Continuing with our comprehensive collection of best-of 2011 movie stories, in which we count down our favorite elements of our obsessive movie love (including the [article id="1675108"]top 20 movie trailers[/article] and the ), this compilation is focused on yet another crucial element involved in a film's success: the music. A good film score can make or break a scene, move you to or prevent you from shedding tears, make you smile. A great one can do all of the above. Here's a look at our favorite musical masterworks this year.
This south-of-the-border-inspired score was a clever and creative companion to Gore Verbinski and Johnny Depp's quirky animated western about a domesticated chameleon who dreams of becoming an actor and leading a more adventurous life. Hans Zimmer's spin on spaghetti-western sound with an authentic kick of Mexican folk from Los Lobos made for a perfect musical marriage.
If there's anything better than seeing the Muppets back on the big screen, it's the concerted effort put into the film's multiple musical layers. For example, you can't talk about composer Christophe Beck's excellent original instrumentals without mentioning "Flight of the Conchords" star-turned-music-supervisor Bret McKenzie's catchy tunes "Life's a Happy Song" or "Man or Muppet." Not to mention the star-studded Green Album that features favorite artists including Weezer, OK Go, the Fray, My Morning Jacket, Amy Lee, Feist, Hayley Williams and Rachael Yamagata belting out updated versions of classic Muppet tunes.
Any year in which John Williams composes a film score is a year in which you'll likely find his work named to the tops of all the best-of lists. And this year Williams is serving up the one-two punch of "War Horse" and "Tintin," both of which feature the Oscar winner's sweeping, stand-out, magical touch. They are paired together on this list because they're both uniquely terrific but it's too hard to rank one above the other.
One of the year's most buzzworthy films, "The Artist" features an appropriately memorable score. Composed by Ludovic Bource, this score is light and happy with a delicate and glamorous finish reminiscent of the film's 1920s setting.
It makes perfect sense that Oscar-winning director Martin Scorsese would pair up with Oscar-winning composer Howard Shore to score a family-friendly crowd-pleaser. There's a sense of wonder, magic and magnitude in Shore's music that fits perfectly with the film's underlying theme.
Similar to the variety of music featured in "The Muppets," Woody Allen chose to incorporate old-school classics by Cole Porter, Benny Goodman and Duke Ellington, along with original instrumental music composed by Stephane Wrembel that further enhanced the film's love letter to nostalgia and self-reflection.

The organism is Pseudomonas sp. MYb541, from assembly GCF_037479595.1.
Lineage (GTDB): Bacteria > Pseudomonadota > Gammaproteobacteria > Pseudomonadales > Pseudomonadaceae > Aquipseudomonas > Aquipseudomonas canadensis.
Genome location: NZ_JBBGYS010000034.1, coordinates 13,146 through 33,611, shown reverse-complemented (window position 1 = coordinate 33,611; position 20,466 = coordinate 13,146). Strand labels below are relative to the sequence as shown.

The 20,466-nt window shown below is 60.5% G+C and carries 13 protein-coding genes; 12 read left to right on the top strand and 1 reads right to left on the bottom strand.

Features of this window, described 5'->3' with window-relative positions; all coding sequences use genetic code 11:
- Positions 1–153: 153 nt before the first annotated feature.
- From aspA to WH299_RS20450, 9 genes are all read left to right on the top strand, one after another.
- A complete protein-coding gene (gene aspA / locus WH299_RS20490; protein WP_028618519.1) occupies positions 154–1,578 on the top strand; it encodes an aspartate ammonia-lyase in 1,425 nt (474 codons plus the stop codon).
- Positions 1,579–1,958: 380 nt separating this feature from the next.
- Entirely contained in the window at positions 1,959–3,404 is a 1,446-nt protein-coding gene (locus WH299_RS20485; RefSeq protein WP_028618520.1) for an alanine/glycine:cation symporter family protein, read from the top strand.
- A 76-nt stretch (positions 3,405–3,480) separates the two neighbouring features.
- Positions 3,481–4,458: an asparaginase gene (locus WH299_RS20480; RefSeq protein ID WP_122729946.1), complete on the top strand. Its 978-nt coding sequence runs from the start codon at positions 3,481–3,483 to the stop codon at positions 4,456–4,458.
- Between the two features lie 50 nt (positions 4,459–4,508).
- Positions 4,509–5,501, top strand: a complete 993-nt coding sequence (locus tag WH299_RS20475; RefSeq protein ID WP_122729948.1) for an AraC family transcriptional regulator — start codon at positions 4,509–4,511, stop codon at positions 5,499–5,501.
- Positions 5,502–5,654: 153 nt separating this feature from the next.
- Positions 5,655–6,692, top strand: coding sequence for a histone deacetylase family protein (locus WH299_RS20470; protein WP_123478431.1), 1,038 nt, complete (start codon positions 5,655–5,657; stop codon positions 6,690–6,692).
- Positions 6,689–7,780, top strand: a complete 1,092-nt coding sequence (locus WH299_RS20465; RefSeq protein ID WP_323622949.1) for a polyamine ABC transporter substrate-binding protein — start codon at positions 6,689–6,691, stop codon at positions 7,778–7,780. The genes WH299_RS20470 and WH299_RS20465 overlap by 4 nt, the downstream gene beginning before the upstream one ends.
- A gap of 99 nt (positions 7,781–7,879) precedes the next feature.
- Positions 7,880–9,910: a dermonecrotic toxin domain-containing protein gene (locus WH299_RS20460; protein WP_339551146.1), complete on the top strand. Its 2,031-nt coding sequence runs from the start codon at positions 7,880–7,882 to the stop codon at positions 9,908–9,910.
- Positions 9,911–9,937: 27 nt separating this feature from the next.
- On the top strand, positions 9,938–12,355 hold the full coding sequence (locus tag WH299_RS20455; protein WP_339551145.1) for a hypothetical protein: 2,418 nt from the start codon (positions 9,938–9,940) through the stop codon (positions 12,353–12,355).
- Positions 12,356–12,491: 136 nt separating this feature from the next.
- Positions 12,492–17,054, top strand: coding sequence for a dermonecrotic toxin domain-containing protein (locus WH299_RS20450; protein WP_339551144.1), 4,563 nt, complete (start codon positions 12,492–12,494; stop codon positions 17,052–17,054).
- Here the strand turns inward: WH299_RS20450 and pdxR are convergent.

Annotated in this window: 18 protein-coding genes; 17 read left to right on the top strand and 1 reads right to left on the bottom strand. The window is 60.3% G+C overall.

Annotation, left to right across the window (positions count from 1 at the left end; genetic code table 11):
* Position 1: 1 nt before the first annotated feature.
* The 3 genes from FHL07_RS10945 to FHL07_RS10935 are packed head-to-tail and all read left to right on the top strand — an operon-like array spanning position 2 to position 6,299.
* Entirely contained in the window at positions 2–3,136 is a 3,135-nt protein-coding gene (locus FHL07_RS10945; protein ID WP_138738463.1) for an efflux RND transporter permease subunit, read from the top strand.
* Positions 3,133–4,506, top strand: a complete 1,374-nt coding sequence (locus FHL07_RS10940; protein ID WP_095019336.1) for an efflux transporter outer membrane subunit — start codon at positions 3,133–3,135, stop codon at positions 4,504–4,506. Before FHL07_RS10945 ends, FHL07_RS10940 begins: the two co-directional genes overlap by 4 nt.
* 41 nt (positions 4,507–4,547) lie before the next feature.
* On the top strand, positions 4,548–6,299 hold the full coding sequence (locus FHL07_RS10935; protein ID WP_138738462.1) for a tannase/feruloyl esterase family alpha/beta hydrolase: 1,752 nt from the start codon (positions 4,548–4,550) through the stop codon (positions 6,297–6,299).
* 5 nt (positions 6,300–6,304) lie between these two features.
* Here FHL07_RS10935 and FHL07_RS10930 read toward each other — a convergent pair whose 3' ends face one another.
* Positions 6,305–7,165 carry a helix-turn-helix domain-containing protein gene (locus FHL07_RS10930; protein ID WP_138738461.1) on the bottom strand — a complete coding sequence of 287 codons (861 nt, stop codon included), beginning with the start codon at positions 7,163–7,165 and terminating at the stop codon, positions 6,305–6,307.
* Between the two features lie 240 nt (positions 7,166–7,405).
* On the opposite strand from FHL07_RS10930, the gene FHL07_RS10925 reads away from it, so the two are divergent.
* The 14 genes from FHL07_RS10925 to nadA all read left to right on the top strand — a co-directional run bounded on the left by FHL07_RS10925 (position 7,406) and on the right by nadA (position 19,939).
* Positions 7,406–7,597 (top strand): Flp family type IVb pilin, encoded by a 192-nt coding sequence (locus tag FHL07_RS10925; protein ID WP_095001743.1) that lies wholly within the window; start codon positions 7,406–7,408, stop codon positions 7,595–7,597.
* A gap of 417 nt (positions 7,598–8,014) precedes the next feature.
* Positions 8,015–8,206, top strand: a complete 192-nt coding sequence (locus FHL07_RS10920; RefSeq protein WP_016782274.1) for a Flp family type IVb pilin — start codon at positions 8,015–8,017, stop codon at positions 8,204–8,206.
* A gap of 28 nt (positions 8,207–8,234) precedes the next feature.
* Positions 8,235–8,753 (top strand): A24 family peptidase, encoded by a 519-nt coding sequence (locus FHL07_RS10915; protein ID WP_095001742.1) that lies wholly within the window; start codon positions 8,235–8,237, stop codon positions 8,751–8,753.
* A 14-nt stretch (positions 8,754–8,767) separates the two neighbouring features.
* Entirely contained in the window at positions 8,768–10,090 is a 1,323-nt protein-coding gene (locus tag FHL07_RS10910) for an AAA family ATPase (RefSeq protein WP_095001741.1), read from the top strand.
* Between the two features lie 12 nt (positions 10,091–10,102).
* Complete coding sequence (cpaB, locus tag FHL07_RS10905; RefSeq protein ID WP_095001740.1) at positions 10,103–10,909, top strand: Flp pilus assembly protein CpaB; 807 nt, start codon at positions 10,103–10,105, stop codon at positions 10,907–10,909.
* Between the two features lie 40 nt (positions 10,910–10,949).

As much talk as there has been surrounding the story and performances in Nicolas Refn's violent thriller "Drive," the film's score, composed by Cliff Martinez, has been getting just as much attention for its unique and classically cool '80s retro synthesizer sound. Much like how Trent Reznor and Atticus Ross' different and daring score for "The Social Network" took the critics by storm, Martinez's work on "Drive" is poised to do the same.
Speaking of Trent Reznor and Atticus Ross, fans can't wait to hear and see what last year's Oscar winners have done with the music for David Fincher's adaptation of "The Girl With the Dragon Tattoo." Although the film doesn't open for a few more weeks, a special sneak peek of the score has appeared online via the company producing it. Unsurprisingly, the music is as chilling, complex and captivating as the film's poster and trailer.
In looking at prolific composer Alexandre Desplat's résumé, it's a wonder the man has any time to sleep with the number of film scores he churns out annually. Not that we'll ever complain, however, because the fruits of his 2011 labor include "The Tree of Life," "Carnage," "Extremely Loud and Incredibly Close" and our #2 favorite score of the year: "Harry Potter and the Deathly Hallows, Part 2." Desplat's work had our emotions perfectly in tune with what played out on screen: on the edge of our seats, prepped for battle, celebratory and sniffling.
There are several wonderfully epic scores on this list, but the biggest, baddest, bell-iest was Michael Giacchino's brilliant music for "Super 8." It is so many things: sweet, sentimental, wondrous, fascinating ... Plus, in trying to pinpoint that very specific tintinnabular sound that plays throughout the film, we learned about a new instrument: a celesta, which Giacchino told us is kind of a "bell piano."
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